Last spring, February 17-19, Michele Tracy Berger visited the Penn State campus. While here she gave two public talks (one co-sponsored by REI and the other a keynote address for the Women’s Studies Graduate Student Organization Conference). She also participated in a luncheon discussion with the members of the Global Approaches to Intersectionality (GAI) reading group and other friends of the Rock Ethics Institute (REI).
I was lucky enough to sit down with Dr. Berger on Friday morning to discuss some of the major themes of her on-campus talks:
In her first public talk, “The Intersectional Approach Across Disciplines: Transforming Teaching, Scholarship, and Public Policy”, Berger discussed the 2009 volume she co-edited with Kathleen Guidroz, The Intersectional Approach: Transforming the Academy through Race, Class and Gender. The book, which was one of the principle texts for the GAI reading group, consists of 17 original essays and two reprints on the topic of intersectionality. This collection, according to Berger, was conceived as a way to move the conversation on intersectionality beyond questions of what it is or why it’s necessary in order to consider how intersectional work might be carried out within different disciplines and activist pursuits.
As Berger explained during the talk and in the above interview, the intersectional approach emerged from the work of activists and multiracial feminists. While it has been/become a border-crossing concept in terms of academic disciplines, it can be said to have developed with/within and to have formed/transformed Women’s and Gender Studies. Indeed, as Berger notes, familiarity with intersectionality and intersectional approaches has become a matter of social literacy for serious practitioners of Women’s and Gender Studies. One must be familiar the idea of interlocking systems of oppression which include (but are not limited to) race, class and gender. One must be capable of using intersectionality as an interpretive tool for the critical examination of the operations of power within society.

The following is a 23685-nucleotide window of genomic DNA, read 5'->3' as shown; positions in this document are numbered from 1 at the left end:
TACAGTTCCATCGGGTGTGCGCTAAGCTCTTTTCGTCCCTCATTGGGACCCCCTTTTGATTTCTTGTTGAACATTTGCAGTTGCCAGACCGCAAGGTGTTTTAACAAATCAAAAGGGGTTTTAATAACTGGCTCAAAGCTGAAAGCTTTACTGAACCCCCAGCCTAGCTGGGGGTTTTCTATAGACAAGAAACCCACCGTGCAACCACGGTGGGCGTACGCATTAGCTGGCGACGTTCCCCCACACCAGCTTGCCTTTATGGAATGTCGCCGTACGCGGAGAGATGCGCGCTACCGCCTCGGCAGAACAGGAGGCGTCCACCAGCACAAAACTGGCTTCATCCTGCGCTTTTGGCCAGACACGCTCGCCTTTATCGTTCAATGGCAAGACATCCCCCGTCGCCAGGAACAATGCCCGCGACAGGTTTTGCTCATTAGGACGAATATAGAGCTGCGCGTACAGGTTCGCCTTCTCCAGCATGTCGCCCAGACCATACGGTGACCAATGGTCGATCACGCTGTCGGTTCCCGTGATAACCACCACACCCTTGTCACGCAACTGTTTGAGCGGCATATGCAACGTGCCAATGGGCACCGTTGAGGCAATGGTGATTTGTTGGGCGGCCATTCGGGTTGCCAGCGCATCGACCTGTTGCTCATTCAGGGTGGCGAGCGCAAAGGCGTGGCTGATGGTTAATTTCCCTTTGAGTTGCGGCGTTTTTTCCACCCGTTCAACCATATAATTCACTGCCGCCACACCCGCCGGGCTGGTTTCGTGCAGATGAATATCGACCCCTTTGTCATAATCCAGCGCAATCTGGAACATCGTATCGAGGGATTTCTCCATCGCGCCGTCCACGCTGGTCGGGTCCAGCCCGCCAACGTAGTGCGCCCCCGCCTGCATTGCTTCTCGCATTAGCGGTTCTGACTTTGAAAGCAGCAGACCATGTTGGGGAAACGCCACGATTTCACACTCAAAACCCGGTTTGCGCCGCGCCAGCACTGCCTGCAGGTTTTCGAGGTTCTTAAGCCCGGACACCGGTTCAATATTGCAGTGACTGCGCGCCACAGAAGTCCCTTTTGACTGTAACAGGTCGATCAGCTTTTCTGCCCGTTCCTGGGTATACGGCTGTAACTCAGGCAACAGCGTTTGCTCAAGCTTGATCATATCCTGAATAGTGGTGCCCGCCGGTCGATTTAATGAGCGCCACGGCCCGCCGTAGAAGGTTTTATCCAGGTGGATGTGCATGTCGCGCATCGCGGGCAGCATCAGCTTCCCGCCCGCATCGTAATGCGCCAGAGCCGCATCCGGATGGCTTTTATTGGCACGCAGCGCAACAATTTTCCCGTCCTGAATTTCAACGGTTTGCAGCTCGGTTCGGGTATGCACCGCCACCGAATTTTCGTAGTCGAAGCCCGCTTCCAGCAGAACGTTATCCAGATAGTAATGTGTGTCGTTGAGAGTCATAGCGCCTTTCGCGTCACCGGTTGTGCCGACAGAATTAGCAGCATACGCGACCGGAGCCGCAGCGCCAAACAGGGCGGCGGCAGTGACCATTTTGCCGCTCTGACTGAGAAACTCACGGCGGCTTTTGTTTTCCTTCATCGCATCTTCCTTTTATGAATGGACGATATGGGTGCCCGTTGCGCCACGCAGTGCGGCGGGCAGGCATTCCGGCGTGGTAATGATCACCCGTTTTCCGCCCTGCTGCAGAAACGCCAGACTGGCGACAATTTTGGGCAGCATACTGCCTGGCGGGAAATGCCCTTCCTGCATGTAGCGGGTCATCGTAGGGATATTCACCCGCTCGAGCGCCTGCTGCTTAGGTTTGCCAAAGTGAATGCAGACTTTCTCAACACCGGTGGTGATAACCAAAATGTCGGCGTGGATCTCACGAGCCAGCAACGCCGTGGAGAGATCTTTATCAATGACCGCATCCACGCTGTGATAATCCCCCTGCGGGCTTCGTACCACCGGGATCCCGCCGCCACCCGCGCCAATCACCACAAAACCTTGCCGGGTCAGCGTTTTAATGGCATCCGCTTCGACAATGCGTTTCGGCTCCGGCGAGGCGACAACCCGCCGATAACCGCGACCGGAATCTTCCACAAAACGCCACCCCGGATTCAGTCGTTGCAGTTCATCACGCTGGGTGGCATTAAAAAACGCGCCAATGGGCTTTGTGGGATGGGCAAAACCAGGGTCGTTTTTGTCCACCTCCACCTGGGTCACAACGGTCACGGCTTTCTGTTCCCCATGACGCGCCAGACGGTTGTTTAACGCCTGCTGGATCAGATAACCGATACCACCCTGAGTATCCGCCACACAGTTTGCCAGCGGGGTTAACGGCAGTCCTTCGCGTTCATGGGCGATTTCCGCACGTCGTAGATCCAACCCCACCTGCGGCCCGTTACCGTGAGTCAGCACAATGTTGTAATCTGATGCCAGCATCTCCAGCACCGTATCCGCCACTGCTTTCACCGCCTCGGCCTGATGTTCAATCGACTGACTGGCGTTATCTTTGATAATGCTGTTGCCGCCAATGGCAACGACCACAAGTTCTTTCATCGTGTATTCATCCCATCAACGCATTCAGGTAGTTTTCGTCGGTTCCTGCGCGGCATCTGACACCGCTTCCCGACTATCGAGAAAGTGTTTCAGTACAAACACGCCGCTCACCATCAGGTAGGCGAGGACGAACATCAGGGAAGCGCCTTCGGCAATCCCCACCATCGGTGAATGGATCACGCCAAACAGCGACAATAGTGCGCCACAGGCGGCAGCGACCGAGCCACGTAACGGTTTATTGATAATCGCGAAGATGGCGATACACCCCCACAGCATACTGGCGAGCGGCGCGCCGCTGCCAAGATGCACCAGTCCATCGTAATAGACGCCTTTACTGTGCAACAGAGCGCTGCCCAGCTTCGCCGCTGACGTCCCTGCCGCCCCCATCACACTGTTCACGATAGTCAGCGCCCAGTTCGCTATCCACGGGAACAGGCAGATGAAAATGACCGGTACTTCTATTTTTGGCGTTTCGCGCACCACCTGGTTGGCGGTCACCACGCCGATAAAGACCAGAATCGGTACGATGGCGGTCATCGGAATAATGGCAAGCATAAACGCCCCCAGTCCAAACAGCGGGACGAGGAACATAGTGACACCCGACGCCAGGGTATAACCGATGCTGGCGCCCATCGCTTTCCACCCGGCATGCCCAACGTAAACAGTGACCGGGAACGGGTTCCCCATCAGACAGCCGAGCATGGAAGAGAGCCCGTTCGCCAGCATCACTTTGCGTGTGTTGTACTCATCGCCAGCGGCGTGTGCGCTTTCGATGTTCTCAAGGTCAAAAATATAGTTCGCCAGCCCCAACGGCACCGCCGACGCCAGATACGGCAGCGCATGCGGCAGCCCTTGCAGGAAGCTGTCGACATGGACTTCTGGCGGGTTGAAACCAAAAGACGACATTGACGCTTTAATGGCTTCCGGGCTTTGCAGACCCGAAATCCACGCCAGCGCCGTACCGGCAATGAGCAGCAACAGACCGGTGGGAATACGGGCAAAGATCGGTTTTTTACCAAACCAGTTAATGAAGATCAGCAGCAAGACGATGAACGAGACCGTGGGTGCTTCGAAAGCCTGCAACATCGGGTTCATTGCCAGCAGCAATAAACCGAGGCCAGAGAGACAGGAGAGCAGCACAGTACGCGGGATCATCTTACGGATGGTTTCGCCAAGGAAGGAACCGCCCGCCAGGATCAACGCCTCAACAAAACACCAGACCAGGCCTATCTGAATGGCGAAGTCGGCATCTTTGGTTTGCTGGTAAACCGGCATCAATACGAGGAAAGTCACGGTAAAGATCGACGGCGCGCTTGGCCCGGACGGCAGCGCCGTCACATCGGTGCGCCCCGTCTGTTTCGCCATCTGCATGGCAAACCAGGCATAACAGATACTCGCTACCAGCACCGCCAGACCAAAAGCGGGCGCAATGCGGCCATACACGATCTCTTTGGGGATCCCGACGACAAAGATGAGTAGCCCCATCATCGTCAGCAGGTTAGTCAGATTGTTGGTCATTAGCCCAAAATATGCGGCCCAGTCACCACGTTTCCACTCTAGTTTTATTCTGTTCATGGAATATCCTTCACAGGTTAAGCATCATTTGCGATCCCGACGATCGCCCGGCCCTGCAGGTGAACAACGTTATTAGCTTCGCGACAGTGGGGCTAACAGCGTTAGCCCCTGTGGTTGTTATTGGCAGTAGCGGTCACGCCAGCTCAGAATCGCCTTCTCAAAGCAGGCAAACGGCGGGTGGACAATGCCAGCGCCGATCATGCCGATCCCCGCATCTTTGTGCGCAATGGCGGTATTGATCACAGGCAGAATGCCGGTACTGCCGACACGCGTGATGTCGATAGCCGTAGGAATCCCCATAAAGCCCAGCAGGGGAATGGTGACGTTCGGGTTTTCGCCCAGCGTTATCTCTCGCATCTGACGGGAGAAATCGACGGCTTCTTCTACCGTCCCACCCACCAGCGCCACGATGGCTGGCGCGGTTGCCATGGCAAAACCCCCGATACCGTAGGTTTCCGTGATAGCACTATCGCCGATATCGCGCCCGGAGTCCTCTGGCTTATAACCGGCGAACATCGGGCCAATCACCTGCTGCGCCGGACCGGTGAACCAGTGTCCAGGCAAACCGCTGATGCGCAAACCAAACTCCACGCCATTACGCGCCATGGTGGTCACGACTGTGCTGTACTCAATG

Berger also made an effort to point out that intersectionality has its roots much earlier than Kimberl� Crenshaw’s pivotal text, “Demarginalizing the Intersection of Race and Sex: A Black Feminist Critique of Antidiscrimination Doctrine, Feminist Theory and Antiracist Politics” (University of Chicago Legal Forum 139, 1989). Berger cites Anna Julia Cooper’s A Voice from the South (1892) as one of the first examples of an intersectional approach to power and oppression and recommends Anna Julia Cooper: Visionary Black Feminist by Vivian M. May (Routledge 2007) as a way to understand Cooper’s work and influence. Berger also recommended Bonnie Thornton Dill’s Emerging Intersections (Rutgers University Press, 2009) and Michelle Fine’s work on intersectionality.
For our lunchtime discussion with Berger, we were given three readings as a way to begin thinking through different possibilities for intersectional approaches:
1. Elizabeth R. Cole, “Coalitions as a Model for Intersectionality: From Practice to Theory,” Sex Roles 59 (2008): 443-453.